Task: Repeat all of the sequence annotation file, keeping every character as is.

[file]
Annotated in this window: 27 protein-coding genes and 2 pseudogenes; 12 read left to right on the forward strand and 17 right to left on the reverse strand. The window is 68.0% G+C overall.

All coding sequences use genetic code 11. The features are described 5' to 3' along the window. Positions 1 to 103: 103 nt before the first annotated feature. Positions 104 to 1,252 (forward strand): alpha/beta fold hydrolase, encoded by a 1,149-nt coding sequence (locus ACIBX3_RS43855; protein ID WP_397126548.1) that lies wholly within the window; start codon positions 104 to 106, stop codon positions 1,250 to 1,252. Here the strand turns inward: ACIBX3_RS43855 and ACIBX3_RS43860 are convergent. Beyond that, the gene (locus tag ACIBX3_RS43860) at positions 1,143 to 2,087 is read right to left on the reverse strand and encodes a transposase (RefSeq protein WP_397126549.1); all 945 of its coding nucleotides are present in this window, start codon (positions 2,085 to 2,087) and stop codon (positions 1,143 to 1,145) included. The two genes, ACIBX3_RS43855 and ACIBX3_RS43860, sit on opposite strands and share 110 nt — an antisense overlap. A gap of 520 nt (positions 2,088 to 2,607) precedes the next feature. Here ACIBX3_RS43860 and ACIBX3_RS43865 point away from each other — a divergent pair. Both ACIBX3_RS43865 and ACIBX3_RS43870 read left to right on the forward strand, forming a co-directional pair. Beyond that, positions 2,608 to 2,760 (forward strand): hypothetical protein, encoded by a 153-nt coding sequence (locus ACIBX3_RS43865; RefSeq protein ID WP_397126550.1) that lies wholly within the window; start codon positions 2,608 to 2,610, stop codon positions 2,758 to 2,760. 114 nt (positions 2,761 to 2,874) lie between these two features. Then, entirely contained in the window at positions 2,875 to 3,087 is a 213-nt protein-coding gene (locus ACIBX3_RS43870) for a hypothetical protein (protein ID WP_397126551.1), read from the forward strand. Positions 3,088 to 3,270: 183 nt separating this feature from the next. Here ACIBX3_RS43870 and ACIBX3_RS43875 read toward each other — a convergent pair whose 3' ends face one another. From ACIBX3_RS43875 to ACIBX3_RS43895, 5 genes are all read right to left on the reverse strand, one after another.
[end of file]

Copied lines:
Annotated in this window: 27 protein-coding genes and 2 pseudogenes; 12 read left to right on the forward strand and 17 right to left on the reverse strand. The window is 68.0% G+C overall.

All coding sequences use genetic code 11. The features are described 5' to 3' along the window. Positions 1 to 103: 103 nt before the first annotated feature. Positions 104 to 1,252 (forward strand): alpha/beta fold hydrolase, encoded by a 1,149-nt coding sequence (locus ACIBX3_RS43855; protein ID WP_397126548.1) that lies wholly within the window; start codon positions 104 to 106, stop codon positions 1,250 to 1,252. Here the strand turns inward: ACIBX3_RS43855 and ACIBX3_RS43860 are convergent. Beyond that, the gene (locus tag ACIBX3_RS43860) at positions 1,143 to 2,087 is read right to left on the reverse strand and encodes a transposase (RefSeq protein WP_397126549.1); all 945 of its coding nucleotides are present in this window, start codon (positions 2,085 to 2,087) and stop codon (positions 1,143 to 1,145) included. The two genes, ACIBX3_RS43855 and ACIBX3_RS43860, sit on opposite strands and share 110 nt — an antisense overlap. A gap of 520 nt (positions 2,088 to 2,607) precedes the next feature. Here ACIBX3_RS43860 and ACIBX3_RS43865 point away from each other — a divergent pair. Both ACIBX3_RS43865 and ACIBX3_RS43870 read left to right on the forward strand, forming a co-directional pair. Beyond that, positions 2,608 to 2,760 (forward strand): hypothetical protein, encoded by a 153-nt coding sequence (locus ACIBX3_RS43865; RefSeq protein ID WP_397126550.1) that lies wholly within the window; start codon positions 2,608 to 2,610, stop codon positions 2,758 to 2,760. 114 nt (positions 2,761 to 2,874) lie between these two features. Then, entirely contained in the window at positions 2,875 to 3,087 is a 213-nt protein-coding gene (locus ACIBX3_RS43870) for a hypothetical protein (protein ID WP_397126551.1), read from the forward strand. Positions 3,088 to 3,270: 183 nt separating this feature from the next. Here ACIBX3_RS43870 and ACIBX3_RS43875 read toward each other — a convergent pair whose 3' ends face one another. From ACIBX3_RS43875 to ACIBX3_RS43895, 5 genes are all read right to left on the reverse strand, one after another.